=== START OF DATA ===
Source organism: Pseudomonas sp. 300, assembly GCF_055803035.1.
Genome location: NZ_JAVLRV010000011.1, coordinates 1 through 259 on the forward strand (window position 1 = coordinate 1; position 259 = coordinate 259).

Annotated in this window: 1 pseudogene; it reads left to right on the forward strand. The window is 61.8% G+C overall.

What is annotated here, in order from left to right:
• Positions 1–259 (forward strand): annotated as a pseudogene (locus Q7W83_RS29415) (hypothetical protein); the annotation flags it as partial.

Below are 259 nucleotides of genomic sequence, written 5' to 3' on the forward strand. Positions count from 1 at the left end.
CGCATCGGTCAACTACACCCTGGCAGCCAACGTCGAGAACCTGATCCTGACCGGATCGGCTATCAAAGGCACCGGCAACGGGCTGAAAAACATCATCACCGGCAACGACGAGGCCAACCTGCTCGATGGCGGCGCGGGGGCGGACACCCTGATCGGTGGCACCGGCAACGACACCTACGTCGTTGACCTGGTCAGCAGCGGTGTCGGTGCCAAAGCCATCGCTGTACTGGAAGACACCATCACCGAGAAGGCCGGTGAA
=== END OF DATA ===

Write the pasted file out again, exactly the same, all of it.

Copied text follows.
Source organism: Pseudomonas sp. 300, assembly GCF_055803035.1.
Genome location: NZ_JAVLRV010000011.1, coordinates 1 through 259 on the forward strand (window position 1 = coordinate 1; position 259 = coordinate 259).

Annotated in this window: 1 pseudogene; it reads left to right on the forward strand. The window is 61.8% G+C overall.

What is annotated here, in order from left to right:
• Positions 1–259 (forward strand): annotated as a pseudogene (locus Q7W83_RS29415) (hypothetical protein); the annotation flags it as partial.

Below are 259 nucleotides of genomic sequence, written 5' to 3' on the forward strand. Positions count from 1 at the left end.
CGCATCGGTCAACTACACCCTGGCAGCCAACGTCGAGAACCTGATCCTGACCGGATCGGCTATCAAAGGCACCGGCAACGGGCTGAAAAACATCATCACCGGCAACGACGAGGCCAACCTGCTCGATGGCGGCGCGGGGGCGGACACCCTGATCGGTGGCACCGGCAACGACACCTACGTCGTTGACCTGGTCAGCAGCGGTGTCGGTGCCAAAGCCATCGCTGTACTGGAAGACACCATCACCGAGAAGGCCGGTGAA